He reflected that, as painting is nothing more than an imitation of all natural living things, with similar design and colouring, so he who should follow Nature most closely would come nearest to perfection. This idea of Masaccio led him, by dint of unceasing study, to acquire so much knowledge that he may be ranked among the first who freed themselves of the hardness, the imperfections and difficulties of the art, and who introduced movement, vigour and life into the attitudes, giving the figures a certain appropriate and natural relief that no painter had ever succeeded in obtaining before.
Masaccio, then, is intensely pious. He is a "votary" of nature, as the word was. It needs to be seen that when one studies nature feverishly and steadily and truly, one is just as humble as the devotee in religion, or as the follower of some "master" in our South and elsewhere. Wherever the narrow self is given movement, width, precision, love—there is humility. Yet, where there is some division between our pride and humility—where our pride and humility are not as much a one as the rim and depth of a cup—there is trouble; and I am afraid Masaccio had it.
He was very absent-minded and happy-go-lucky, his whole attention and will being devoted exclusively to his art, and he paid little attention to himself and less to others.
This doesn't sound so good. There is a "too-muchness" of something. Somewhere the artist and person are both ahead of and behind each other. And this sentence from Vasari has its mournful aspect, too:
Not feeling at ease in Florence, and being urged by his love and devotion to art, he determined to go to Rome in order to study and surpass his rivals.
The Masaccio who wanted to study is not that Masaccio who wanted to "surpass his rivals." In art, creation and competition are as much at war as blood and bad germs.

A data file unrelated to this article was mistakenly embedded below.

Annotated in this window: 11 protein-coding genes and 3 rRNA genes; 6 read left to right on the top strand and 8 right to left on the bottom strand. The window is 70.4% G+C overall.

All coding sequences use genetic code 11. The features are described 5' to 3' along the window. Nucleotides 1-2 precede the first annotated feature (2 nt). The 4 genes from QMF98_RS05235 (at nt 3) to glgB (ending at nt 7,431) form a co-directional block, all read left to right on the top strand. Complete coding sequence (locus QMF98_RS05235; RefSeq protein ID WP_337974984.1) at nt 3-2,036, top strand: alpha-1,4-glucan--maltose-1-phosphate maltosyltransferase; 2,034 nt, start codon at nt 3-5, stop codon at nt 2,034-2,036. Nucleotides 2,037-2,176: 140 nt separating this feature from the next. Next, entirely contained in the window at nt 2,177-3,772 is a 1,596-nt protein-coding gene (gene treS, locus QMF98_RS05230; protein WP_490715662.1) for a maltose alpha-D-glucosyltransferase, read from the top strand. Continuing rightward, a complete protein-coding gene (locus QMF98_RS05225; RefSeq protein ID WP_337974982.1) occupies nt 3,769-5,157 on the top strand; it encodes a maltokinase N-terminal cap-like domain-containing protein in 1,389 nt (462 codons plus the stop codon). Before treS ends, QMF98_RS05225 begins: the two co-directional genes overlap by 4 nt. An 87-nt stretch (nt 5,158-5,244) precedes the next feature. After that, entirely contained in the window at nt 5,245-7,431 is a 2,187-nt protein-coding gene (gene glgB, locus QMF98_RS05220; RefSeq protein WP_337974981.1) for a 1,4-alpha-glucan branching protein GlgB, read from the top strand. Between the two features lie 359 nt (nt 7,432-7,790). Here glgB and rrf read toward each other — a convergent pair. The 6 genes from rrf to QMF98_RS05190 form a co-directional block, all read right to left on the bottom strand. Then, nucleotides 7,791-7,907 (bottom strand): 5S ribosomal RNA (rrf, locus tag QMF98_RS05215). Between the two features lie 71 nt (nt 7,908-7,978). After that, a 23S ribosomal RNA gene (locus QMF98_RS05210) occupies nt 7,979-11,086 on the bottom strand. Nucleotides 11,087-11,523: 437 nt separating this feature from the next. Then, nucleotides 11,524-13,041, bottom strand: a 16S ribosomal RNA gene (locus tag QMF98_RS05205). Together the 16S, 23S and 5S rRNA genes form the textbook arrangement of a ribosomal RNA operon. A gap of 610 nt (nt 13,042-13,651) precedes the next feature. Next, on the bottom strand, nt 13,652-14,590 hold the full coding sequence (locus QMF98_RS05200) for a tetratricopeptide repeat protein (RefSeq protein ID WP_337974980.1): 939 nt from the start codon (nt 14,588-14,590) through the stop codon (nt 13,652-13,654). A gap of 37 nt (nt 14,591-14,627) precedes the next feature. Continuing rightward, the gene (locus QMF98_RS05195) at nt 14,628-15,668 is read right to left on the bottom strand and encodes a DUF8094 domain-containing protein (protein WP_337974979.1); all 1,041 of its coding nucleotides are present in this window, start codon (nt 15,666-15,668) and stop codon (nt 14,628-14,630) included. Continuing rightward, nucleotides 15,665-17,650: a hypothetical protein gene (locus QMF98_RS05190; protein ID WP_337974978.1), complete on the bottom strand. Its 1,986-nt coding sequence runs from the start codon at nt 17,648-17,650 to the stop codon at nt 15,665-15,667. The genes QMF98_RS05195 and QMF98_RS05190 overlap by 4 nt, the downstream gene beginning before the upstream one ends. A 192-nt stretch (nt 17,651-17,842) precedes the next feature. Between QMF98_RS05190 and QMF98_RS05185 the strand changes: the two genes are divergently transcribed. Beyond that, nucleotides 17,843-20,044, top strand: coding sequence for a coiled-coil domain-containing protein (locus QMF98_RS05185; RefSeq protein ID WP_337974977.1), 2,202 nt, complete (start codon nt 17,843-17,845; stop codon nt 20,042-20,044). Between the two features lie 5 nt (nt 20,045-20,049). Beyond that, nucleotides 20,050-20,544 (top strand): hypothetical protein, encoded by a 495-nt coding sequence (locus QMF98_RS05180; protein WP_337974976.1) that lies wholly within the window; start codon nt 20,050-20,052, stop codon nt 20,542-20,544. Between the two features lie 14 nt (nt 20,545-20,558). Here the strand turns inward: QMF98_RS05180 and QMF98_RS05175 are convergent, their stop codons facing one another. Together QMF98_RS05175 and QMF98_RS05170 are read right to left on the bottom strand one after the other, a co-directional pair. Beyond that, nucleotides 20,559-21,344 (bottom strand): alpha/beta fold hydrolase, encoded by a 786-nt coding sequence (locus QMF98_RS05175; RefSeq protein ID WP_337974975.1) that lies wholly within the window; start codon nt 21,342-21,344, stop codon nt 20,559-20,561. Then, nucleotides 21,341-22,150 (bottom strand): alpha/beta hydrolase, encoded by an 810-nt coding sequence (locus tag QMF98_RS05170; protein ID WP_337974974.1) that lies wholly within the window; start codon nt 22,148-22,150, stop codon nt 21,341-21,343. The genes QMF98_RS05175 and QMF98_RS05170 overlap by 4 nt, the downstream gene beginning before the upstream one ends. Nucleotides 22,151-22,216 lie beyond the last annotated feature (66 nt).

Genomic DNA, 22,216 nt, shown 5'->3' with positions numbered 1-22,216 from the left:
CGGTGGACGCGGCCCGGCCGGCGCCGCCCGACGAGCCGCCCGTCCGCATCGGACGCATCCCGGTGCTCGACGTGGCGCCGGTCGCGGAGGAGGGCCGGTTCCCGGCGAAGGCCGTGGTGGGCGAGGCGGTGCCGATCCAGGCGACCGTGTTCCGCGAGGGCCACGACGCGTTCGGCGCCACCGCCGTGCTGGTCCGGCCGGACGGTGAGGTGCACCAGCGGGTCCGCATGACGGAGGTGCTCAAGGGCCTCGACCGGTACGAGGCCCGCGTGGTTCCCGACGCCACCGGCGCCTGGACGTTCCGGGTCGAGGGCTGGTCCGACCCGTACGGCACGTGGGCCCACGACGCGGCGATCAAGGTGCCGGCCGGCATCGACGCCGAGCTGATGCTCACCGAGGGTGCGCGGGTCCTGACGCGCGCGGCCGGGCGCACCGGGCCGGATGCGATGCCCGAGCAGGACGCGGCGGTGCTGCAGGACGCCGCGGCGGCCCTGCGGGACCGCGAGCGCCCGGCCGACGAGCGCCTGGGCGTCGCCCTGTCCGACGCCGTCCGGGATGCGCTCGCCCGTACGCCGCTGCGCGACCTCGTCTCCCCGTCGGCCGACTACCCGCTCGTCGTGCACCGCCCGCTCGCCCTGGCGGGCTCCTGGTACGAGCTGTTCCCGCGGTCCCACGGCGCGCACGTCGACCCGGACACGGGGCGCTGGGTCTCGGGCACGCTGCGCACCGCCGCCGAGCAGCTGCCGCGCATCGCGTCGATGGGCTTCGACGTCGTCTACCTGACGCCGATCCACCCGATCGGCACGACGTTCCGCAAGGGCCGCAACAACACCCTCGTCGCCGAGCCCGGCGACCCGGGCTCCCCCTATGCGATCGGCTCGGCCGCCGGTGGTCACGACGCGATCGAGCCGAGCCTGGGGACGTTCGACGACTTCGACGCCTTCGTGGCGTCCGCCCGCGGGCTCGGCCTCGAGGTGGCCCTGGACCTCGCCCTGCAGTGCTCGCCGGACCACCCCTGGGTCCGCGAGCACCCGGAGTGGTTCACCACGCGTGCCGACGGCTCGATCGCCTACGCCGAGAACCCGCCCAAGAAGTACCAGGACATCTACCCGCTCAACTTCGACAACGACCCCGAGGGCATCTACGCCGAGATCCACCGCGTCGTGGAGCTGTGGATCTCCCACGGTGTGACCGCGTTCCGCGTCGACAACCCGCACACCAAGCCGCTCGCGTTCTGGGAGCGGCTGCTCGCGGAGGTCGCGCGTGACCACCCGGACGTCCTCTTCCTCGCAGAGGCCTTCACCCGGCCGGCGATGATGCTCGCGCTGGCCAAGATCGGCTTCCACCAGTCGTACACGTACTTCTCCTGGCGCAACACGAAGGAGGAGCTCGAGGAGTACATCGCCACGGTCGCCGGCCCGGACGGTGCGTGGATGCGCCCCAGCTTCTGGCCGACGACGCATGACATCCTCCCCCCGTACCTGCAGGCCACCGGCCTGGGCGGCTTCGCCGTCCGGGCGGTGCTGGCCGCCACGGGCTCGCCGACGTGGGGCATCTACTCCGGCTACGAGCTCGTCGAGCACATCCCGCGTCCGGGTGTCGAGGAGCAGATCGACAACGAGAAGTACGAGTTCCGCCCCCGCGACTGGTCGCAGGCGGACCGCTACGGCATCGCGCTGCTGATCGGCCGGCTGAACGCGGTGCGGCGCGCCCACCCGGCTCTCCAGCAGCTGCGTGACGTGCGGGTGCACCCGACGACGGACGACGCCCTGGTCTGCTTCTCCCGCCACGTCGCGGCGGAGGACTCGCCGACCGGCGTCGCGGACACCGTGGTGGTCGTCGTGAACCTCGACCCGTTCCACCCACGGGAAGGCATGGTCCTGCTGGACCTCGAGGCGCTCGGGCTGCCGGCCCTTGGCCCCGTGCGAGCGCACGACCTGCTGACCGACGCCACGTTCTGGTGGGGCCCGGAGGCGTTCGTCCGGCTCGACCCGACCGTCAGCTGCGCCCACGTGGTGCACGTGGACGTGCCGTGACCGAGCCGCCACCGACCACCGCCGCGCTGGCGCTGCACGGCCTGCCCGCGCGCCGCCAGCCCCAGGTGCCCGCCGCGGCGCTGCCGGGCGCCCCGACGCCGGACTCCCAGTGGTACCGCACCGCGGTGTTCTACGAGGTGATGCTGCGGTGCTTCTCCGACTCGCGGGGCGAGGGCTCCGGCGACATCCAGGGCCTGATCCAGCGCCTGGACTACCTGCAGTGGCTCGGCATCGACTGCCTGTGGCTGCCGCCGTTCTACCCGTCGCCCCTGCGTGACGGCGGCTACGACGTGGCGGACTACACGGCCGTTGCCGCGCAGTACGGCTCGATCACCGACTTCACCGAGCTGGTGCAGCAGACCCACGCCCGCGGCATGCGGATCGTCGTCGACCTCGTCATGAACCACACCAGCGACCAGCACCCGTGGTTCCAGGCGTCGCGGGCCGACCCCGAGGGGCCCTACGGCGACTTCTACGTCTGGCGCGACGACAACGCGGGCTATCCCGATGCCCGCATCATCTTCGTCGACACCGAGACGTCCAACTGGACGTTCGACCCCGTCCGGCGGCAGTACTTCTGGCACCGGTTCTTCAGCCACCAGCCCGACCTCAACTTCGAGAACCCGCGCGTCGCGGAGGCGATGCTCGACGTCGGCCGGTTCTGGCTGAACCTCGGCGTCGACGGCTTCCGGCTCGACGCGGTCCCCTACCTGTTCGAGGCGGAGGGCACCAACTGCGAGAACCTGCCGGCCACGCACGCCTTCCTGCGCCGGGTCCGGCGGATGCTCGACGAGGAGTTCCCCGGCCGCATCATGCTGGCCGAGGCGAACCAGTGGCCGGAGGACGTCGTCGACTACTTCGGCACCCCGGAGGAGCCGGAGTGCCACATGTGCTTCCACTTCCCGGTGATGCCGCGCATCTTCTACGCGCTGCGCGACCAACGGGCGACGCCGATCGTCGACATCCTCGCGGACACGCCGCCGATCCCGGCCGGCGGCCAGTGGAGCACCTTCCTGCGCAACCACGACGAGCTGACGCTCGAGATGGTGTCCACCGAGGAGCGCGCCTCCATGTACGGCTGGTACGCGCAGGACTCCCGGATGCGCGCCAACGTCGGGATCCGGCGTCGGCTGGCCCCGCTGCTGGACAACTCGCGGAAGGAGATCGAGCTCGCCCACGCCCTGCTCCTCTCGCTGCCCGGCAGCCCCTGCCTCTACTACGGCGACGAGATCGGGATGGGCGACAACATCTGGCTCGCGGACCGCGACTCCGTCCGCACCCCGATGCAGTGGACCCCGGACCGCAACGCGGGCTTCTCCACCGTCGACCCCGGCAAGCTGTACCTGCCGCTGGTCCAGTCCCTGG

In Two of Masaccio's Works
The questions of serenity and confusion, energy and shame, are to be seen in two of Masaccio's most distinguished works. In these paintings of the early fifteenth century, painted by a man not much more than twenty, Masaccio does solve problems corresponding to those of pride and humility. In The Tribute Money, composition brings together dignity and uncertainty, assurance and restlessness. In The Expulsion, torment is both unrestrained and still.
And it is interesting to see how later artists showed humility in their desire to study Masaccio. Vasari says:
His labours deserve unstinted praise, especially as he paved the way for the good style of our own day. That this is true is shown by the fact that all the celebrated painters and sculptors from that time until now have become excellent and distinguished by studying in that chapel...
Then Vasari gives a long list of painters who went to the Brancacci Chapel in Florence to learn from the paintings of the earlier Florentine. Among them were Fra Filippo, Baldovinetti, Verrocchio, Botticelli, Leonardo, Perugino, Frà Bartolommeo, Albertinelli, "the divine Michelagnolo Buonarroti," Raphael, Andrea del Sarto, Pontormo—in short, as Vasari informs us:
All who have endeavoured to learn the art have always gone for instruction to this chapel to grasp the precepts and rules of Masaccio for the proper representation of figures.
The Triumph of Humility
Masaccio studied reality, was humble as to reality; and later he, and his works, now reality and art in their turn, were studied with humility by painters with conscience and purpose.
Study is humility. Love is humility. Art is study and love; and is the triumph of humility, when we can see it as it truly is.
© 1971 by Definition Press
NOTE: "Art as, Yes, Humility," was published in The Right of Aesthetic Realism to Be Known, number 837, April 19, 1989.